Also I'm from Europe and on a scholarship and the States is probably not an option due to a rather poor application. Grades aren't very good but sufficient. Letters of recommendation shouldn't be a problem, I think.
  11. Jun 24, 2011 #10
    Those topics should be covered in any masters or PhD program even for students with an undergraduate in Nuclear Engineering.
  12. Jun 24, 2011 #11
    Those topics are covered in the postgraduate programme. There is no bachelor/master programme in nuclear engineering at my university, so the engineers will have no knowledge of any of the topics you just mentioned, besides Thermal Hydraulics, Heat Transfer, Material Science and depending on what speciality they chose Two Phase Flows. Maybe reread my previous post, because you're missing what I'm trying to ask.

    The programme I'm talking about is here: http://onderwijsaanbod.kuleuven.be/opleidingen/e/SC_51016778.htm
  13. Jun 24, 2011 #12
    That's odd.
  14. Jun 24, 2011 #13
    Why is that odd? Do you get the situation this time? If not I will try to change the explanation.
  15. Jun 24, 2011 #14
    Sorry I was reading it wrong. By postgraduate do you still mean a masters degree after getting an initial one in Physics?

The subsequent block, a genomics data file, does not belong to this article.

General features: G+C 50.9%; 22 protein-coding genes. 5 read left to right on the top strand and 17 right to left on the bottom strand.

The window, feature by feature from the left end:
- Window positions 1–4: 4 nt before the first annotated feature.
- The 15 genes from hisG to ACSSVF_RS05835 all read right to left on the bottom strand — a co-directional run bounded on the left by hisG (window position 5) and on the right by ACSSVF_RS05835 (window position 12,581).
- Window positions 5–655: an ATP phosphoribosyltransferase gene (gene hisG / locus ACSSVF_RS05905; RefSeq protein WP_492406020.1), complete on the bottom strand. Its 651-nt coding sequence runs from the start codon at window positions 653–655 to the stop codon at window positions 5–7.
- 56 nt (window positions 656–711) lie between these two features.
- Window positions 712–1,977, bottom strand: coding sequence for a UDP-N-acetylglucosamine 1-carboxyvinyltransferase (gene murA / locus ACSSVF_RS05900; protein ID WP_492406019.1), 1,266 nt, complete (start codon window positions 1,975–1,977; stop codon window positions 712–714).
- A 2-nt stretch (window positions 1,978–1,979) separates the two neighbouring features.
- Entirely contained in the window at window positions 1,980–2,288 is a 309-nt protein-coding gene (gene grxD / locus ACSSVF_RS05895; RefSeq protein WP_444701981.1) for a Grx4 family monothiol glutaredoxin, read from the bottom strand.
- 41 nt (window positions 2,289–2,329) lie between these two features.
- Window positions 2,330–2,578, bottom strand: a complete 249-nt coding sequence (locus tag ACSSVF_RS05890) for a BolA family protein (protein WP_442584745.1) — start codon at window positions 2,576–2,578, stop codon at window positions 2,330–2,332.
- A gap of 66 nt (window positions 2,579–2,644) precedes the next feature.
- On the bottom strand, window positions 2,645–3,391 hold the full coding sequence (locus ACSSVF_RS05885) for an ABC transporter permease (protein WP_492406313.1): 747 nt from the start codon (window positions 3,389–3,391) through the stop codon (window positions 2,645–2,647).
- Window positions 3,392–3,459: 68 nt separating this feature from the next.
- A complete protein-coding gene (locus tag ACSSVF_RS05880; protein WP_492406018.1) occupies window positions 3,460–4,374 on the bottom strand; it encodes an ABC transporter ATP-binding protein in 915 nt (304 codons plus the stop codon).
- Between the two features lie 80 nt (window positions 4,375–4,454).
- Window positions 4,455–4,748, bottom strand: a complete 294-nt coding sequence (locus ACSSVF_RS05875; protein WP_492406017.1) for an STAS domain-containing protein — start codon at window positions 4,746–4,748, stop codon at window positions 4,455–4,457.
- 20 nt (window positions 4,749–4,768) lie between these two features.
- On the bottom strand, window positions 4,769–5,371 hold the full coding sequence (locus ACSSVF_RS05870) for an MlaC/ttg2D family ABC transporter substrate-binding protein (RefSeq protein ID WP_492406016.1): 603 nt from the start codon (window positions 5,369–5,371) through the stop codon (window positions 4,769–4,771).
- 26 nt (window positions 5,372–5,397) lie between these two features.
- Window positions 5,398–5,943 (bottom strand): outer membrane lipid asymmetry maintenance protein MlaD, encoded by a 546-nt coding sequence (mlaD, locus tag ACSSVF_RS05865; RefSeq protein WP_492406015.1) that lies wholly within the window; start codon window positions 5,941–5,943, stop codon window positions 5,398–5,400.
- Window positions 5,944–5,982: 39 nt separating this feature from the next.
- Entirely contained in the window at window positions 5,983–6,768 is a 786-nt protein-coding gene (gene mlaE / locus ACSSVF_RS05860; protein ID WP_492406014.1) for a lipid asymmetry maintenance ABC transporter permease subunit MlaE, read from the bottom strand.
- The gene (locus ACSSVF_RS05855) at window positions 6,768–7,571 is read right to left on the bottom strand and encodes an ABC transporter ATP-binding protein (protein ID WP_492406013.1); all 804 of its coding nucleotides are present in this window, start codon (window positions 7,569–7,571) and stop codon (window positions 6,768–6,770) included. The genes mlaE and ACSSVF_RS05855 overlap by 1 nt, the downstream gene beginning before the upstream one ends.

16. Jun 24, 2011 #15
    I mean a one-year masters degree like the programme from my initial link (which is a programme of the university where I'm doing my master in Physics).

    So I will have a master degree in nuclear physics and I'm thinking of going into nuclear engineering. I want some options in fusion and fission that doesn't include having to take a whole bachelor/master (undergrad/grad) in nuclear engineering.
  17. Jun 24, 2011 #16
    You really shouldn't have an issue just getting a nuclear engineering masters after a terminal masters in physics. You will probably only have to make up two or three courses from undergraduate.
  18. Jun 24, 2011 #17
    And what would those courses be? The courses you mentioned earlier like:
    Thermal Hydraulics
    Heat Transfer (I've only had one course in themodynamics)
    Two Phase Flows
    Material Science
  19. Jun 24, 2011 #18
    I have no idea about European programs but in the states it's usually only these courses:

    Nuclear Reactor Theory (Undergraduate)
    Thermal Science (If lacking in Thermal Physics and covers the basics of Heat Transfer and Thermal Hydraulics)
    Nuclear Physics

    This is after you have entered the program. If you want to get some courses out of the way for masters before you enter try these courses. Such as:

    Heat Transfer (Mechanical Engineering)
    Fluid Dynamics (Mechanical Engineering)
    Nuclear Physics
    Material Science (If the program requires as a base requirement, again this depends on your thesis adviser)
  20. Jun 24, 2011 #19
    Well since I'm doing a nuclear physics degree, I think they will let me skip the nuclear physics course. :p
  21. Jun 24, 2011 #20
    I would hope so! You shouldn't have much to worry about it. I image going from Nuclear Physics masters to Nuclear Engineering would be a easy transition.

    Also, if you are interested in going the PhD route consider some college in the States. It's very possible you'll get payed as a research assistant or teaching assistant at most of the schools that offer it.